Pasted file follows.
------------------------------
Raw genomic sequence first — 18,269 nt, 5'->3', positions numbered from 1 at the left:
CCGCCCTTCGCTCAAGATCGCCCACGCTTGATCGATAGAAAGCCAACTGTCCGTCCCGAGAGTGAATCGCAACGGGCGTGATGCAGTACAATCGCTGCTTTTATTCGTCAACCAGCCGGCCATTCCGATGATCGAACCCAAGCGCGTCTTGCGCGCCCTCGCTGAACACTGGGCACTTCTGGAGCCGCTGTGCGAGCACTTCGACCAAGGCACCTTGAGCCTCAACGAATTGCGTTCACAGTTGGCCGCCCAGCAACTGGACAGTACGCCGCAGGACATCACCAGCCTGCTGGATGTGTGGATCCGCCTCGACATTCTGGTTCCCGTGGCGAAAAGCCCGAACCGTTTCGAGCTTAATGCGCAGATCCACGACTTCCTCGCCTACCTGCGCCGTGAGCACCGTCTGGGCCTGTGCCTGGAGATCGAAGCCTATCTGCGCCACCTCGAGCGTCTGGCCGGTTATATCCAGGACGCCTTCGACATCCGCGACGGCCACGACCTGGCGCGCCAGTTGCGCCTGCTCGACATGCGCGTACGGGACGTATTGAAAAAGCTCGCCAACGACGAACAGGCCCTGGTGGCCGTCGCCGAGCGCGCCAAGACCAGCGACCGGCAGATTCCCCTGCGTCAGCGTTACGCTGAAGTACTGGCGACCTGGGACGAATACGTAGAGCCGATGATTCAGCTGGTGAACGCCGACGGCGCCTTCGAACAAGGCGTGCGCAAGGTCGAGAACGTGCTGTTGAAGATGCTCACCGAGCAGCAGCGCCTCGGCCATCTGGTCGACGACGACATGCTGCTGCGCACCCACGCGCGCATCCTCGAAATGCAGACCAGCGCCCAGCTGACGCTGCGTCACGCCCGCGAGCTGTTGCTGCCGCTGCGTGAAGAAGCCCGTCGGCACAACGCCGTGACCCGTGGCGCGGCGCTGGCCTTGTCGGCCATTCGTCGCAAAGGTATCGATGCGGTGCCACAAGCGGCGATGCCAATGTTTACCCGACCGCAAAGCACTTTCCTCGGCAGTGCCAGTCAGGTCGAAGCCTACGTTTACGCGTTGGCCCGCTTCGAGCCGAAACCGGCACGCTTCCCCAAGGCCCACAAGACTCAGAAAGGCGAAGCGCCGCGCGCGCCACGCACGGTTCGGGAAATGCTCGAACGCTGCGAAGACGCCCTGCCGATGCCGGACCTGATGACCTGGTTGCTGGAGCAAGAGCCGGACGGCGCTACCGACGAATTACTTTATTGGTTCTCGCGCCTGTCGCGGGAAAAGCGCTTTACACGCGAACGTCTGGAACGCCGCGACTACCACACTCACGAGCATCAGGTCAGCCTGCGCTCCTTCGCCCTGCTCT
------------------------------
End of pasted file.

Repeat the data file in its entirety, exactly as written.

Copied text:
Raw genomic sequence first — 18,269 nt, 5'->3', positions numbered from 1 at the left:
CCGCCCTTCGCTCAAGATCGCCCACGCTTGATCGATAGAAAGCCAACTGTCCGTCCCGAGAGTGAATCGCAACGGGCGTGATGCAGTACAATCGCTGCTTTTATTCGTCAACCAGCCGGCCATTCCGATGATCGAACCCAAGCGCGTCTTGCGCGCCCTCGCTGAACACTGGGCACTTCTGGAGCCGCTGTGCGAGCACTTCGACCAAGGCACCTTGAGCCTCAACGAATTGCGTTCACAGTTGGCCGCCCAGCAACTGGACAGTACGCCGCAGGACATCACCAGCCTGCTGGATGTGTGGATCCGCCTCGACATTCTGGTTCCCGTGGCGAAAAGCCCGAACCGTTTCGAGCTTAATGCGCAGATCCACGACTTCCTCGCCTACCTGCGCCGTGAGCACCGTCTGGGCCTGTGCCTGGAGATCGAAGCCTATCTGCGCCACCTCGAGCGTCTGGCCGGTTATATCCAGGACGCCTTCGACATCCGCGACGGCCACGACCTGGCGCGCCAGTTGCGCCTGCTCGACATGCGCGTACGGGACGTATTGAAAAAGCTCGCCAACGACGAACAGGCCCTGGTGGCCGTCGCCGAGCGCGCCAAGACCAGCGACCGGCAGATTCCCCTGCGTCAGCGTTACGCTGAAGTACTGGCGACCTGGGACGAATACGTAGAGCCGATGATTCAGCTGGTGAACGCCGACGGCGCCTTCGAACAAGGCGTGCGCAAGGTCGAGAACGTGCTGTTGAAGATGCTCACCGAGCAGCAGCGCCTCGGCCATCTGGTCGACGACGACATGCTGCTGCGCACCCACGCGCGCATCCTCGAAATGCAGACCAGCGCCCAGCTGACGCTGCGTCACGCCCGCGAGCTGTTGCTGCCGCTGCGTGAAGAAGCCCGTCGGCACAACGCCGTGACCCGTGGCGCGGCGCTGGCCTTGTCGGCCATTCGTCGCAAAGGTATCGATGCGGTGCCACAAGCGGCGATGCCAATGTTTACCCGACCGCAAAGCACTTTCCTCGGCAGTGCCAGTCAGGTCGAAGCCTACGTTTACGCGTTGGCCCGCTTCGAGCCGAAACCGGCACGCTTCCCCAAGGCCCACAAGACTCAGAAAGGCGAAGCGCCGCGCGCGCCACGCACGGTTCGGGAAATGCTCGAACGCTGCGAAGACGCCCTGCCGATGCCGGACCTGATGACCTGGTTGCTGGAGCAAGAGCCGGACGGCGCTACCGACGAATTACTTTATTGGTTCTCGCGCCTGTCGCGGGAAAAGCGCTTTACACGCGAACGTCTGGAACGCCGCGACTACCACACTCACGAGCATCAGGTCAGCCTGCGCTCCTTCGCCCTGCTCT